I had tics as a kid, but they were never diagnosed at the time. My mother simply called them “nervous habits,” which she and her mother also had. But mine were complex tics, mostly involving my eyes and hands, and some were vocal. I later received a diagnosis of Tourette syndrome.
I’ve tried 14 psychiatric drugs. Some of these medications actually made the symptoms worse. I’ve also tried acupuncture and homeopathy but they only seemed to help me short-term.
Five years of torment
I reached a point recently in my thirties where, even with different medications, my tics were very bad for five years straight. They were tormenting me, and I really needed help. I finally found the book Natural Treatments for Tics and Tourettes by Sheila Rogers (DeMare). But, I made the “mistake” of starting my reading with the chapter on Triggers!
For those who haven’t seen it, Rogers’ organization did a large survey and published a list of many different things that people reported could trigger their tics. There were so many possibilities, because people are so different —from scented products to food additives to dust to chlorine! I immediately felt discouraged.
Joining the Forums to complain
I didn’t know where to start in looking at the triggers, I was so overwhelmed. So, I turned to the ACN Latitudes Forums to vent. I remember griping that I thought it was absurd that there were so many options to consider. Someone responded that what she thought was absurd was that doctors prescribe drugs for tics that can have terrible side effects, plus the drugs never got to the actual cause of the tics! She had a point. Many people helped me out, and the support I received on the forum allowed me to forge ahead and finish reading the book.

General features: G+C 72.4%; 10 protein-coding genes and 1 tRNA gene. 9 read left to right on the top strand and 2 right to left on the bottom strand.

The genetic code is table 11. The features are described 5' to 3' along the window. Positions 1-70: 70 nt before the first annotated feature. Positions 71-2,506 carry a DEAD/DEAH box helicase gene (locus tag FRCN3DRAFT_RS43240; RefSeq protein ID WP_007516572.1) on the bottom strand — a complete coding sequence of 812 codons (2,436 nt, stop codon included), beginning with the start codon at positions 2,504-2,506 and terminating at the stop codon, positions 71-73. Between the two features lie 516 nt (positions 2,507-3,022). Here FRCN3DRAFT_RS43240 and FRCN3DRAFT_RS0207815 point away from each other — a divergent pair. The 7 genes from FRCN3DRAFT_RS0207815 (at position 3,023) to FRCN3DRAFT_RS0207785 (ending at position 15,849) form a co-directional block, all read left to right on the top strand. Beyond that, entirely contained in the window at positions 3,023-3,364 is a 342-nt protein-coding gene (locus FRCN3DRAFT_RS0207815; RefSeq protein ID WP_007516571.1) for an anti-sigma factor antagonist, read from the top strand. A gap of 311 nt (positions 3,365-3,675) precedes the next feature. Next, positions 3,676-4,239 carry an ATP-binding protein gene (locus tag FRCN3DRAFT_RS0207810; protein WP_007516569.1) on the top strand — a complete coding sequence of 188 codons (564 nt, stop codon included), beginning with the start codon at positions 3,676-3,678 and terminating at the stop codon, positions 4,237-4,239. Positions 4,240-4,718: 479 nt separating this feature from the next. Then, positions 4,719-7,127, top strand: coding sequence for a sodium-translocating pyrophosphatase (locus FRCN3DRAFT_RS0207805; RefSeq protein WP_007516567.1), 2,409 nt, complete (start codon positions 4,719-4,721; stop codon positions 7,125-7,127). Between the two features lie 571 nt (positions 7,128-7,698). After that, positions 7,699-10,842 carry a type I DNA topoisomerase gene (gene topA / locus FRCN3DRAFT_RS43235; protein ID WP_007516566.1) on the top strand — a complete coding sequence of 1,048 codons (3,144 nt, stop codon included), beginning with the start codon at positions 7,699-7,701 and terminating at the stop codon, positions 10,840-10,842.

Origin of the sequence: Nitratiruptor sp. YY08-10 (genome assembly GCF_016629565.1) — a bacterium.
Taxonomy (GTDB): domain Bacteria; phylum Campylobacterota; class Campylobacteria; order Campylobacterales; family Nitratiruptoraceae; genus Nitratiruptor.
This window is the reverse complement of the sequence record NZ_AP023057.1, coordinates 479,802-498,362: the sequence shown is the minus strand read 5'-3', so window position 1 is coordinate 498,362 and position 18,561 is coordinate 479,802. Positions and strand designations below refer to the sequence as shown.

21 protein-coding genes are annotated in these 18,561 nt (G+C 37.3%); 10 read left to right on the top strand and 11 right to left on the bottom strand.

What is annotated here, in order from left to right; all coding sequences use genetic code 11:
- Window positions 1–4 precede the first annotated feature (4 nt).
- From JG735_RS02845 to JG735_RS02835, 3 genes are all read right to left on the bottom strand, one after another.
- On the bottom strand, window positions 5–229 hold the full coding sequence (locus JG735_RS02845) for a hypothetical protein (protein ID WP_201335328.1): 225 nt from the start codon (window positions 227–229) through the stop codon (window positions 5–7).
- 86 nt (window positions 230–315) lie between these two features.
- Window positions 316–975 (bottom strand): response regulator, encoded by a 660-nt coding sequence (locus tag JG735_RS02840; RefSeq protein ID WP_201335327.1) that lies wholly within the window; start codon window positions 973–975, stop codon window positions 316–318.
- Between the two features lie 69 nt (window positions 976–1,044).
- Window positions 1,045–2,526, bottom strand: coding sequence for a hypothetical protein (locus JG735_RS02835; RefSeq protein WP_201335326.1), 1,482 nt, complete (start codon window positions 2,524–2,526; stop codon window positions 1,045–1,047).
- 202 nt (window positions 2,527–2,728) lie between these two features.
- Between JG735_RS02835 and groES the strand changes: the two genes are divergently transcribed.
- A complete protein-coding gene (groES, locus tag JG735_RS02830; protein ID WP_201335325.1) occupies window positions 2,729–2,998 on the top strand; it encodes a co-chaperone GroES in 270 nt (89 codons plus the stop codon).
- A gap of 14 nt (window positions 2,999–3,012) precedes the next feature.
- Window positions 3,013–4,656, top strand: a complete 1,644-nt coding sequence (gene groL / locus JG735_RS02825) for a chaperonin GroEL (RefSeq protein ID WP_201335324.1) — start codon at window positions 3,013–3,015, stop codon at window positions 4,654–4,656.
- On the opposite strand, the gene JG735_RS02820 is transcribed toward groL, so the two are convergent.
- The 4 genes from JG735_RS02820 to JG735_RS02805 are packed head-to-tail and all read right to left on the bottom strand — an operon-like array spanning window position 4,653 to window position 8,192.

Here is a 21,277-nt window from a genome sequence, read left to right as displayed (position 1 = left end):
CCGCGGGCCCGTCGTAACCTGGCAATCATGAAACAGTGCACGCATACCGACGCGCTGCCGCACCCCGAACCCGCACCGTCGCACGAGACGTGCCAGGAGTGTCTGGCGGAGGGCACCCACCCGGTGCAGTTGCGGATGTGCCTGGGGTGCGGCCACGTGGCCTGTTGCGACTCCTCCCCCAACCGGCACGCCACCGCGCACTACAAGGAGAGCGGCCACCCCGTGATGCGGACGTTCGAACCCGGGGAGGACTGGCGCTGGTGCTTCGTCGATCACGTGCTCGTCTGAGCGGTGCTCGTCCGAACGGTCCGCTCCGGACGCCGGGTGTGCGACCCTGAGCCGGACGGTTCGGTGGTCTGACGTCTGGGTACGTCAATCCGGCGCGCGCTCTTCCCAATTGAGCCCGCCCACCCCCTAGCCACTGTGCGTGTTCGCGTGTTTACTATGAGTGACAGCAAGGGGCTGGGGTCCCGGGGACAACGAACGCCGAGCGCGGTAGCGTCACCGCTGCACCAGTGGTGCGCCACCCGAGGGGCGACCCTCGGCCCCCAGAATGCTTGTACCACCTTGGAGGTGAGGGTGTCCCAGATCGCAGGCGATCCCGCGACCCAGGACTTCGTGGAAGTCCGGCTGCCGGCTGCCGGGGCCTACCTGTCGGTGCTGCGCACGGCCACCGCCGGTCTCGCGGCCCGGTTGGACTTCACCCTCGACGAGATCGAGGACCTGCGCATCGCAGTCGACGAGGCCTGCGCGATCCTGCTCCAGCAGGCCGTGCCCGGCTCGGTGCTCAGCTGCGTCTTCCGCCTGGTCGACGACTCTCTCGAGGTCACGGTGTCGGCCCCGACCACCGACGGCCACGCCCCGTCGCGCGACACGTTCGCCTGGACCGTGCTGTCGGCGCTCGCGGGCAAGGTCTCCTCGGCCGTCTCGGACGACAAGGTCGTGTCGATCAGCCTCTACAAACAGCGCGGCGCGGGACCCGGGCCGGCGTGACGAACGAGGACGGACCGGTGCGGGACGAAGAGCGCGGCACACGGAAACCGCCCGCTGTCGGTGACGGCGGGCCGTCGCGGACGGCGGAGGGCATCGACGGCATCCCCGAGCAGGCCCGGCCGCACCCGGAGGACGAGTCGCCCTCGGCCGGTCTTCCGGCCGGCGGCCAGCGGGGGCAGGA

“In some people a single trigger can aggravate or set off tics, while for others several triggers may be present at the same time. Naturally, the level and duration of exposure to a trigger also makes a difference.” —Sheila Rogers DeMare
What a turnaround. By the time I finished Natural Treatments for Tics and Tourettes I was very encouraged. It was incredible. I could relate to so much of what was written.
My favorite section was the testimonials. It seemed that many families had reduced their tics by eliminating certain foods—whatever the person was most sensitive to; wheat and dairy were often mentioned. I had started the blood-type diet (Eat Right 4 Your Type) for health reasons just a few months before and noticed my tics had been reduced a little.
I now looked at my diet even more closely. I eliminated wheat, dairy, corn, and potatoes and tried to avoid caffeine.
I was thrilled to find that my tics subsided. I knew I was on the right path and soon was able to enjoy being tic-free.
Three years later
It has now been three years and I’m still tic-free as long as I eat “clean.” Too much stress, caffeine, and toxic foods will flare me up.
I’m doing so much better. I have come to realize that people will do just about anything to feel “well” except change what they eat. In my opinion, it’s truly the most difficult thing to change about a person. But it can also be the so important.
I would encourage each person with a tic disorder to have an open mind. Look at possible triggers. It is worth the effort to learn what could be aggravating your tics.
This was published anonymously at the writer’s request. The photo is a stock image.